Dad, think back to all those times your children tested your patience and restraint. Many “calamities” are humorous memories today. Others are life changing and remain indelible in our minds. As parents, we have run the gamut of hurtful comments, insults and even tragedies.
No book of instructions
How many times have you caught yourself saying, “You just wait until you have kids of your own?” As parents we are yanked every which way. There is no guidebook that refers us to a page for drag racing or experimenting with pot or going too far in a parked car. We rely on instinct or perhaps personal experience. We lie awake at night wondering if we said or did the right thing. We second-guess ourselves. Our head is filled with anger, regret and guilt. If only my son or daughter could feel what I’m feeling right now.
You laid the foundation
We parents made it through those turbulent years. We bear the scars of past wars. We wish we could do some things over again. We wonder if we’re responsible for our child’s short fuse, self-centeredness or complacency. But most of us pulled through to become mature, sensible adults. As your children stand at the threshold of independence, rest assured that, in most cases, they will survive and perhaps thrive because of the foundation you created for them.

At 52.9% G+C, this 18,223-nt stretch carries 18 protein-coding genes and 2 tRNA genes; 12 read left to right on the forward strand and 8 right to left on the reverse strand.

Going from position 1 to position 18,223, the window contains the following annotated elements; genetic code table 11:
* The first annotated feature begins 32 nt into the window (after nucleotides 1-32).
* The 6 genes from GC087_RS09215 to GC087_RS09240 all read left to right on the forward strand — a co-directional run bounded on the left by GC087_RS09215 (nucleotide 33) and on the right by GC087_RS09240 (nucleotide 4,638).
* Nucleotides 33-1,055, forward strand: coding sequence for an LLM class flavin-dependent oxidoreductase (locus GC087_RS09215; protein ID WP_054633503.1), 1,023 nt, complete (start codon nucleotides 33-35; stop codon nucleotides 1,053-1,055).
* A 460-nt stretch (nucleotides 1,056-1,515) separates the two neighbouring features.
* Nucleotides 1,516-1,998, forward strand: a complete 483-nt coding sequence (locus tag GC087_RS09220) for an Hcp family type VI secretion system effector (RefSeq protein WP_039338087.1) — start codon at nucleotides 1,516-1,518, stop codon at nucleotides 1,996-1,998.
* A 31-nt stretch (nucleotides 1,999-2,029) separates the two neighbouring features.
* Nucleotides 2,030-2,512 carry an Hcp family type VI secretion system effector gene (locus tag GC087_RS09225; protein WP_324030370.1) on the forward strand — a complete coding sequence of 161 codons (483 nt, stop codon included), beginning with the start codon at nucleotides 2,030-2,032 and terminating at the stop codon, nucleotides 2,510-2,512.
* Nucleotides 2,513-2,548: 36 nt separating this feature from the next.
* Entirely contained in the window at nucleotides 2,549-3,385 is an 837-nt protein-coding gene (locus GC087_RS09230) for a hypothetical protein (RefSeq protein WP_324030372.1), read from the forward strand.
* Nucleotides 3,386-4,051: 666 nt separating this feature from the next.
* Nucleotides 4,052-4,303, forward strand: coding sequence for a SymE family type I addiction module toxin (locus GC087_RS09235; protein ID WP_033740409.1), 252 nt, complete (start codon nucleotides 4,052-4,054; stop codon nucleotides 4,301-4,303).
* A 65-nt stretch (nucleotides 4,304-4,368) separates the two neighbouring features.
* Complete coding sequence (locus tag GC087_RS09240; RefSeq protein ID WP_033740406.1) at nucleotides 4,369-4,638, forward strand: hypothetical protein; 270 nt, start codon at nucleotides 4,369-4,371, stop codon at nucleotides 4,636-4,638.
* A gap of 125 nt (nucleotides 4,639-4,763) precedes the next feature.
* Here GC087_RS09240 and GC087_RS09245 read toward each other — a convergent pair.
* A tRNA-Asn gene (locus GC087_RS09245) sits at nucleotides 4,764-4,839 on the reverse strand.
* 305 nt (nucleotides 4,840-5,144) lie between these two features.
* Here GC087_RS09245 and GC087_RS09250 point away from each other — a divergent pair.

A little luck and a lot of angels
Take it from two dads who have been through it. As your children enter adulthood, they will surprise you with their wisdom and resilience. They will amaze you with their determination. They will make you proud to the point of tears by their accomplishments. You will be so taken with what they are doing and where they are going that you will ask yourself more than once, “Is that really my kid?”
Think back to that green bean flying through the air at dinner. Sure, it drove you to near madness. It also was an early indication of bucking the system, of rebelling against authority. That isn’t all bad. Return to that call from the police many years ago informing you that your son wrapped his car around a tree in an attempt to race somebody else acting like an idiot. Some day your adult son may be blessed to have a son of his own to whom he can preach an experiential sermon of foolhardiness and poor judgment.
What goes around comes around. And more times than not, it comes back around in the form of angels and many, many answered prayers.
Tom Tozer and Bill Black are authors of “Dads2Dads: Tools for Raising Teenagers.” Like them on Facebook and follow them on Twitter @dads2dadsllc. Contact them at email@example.com.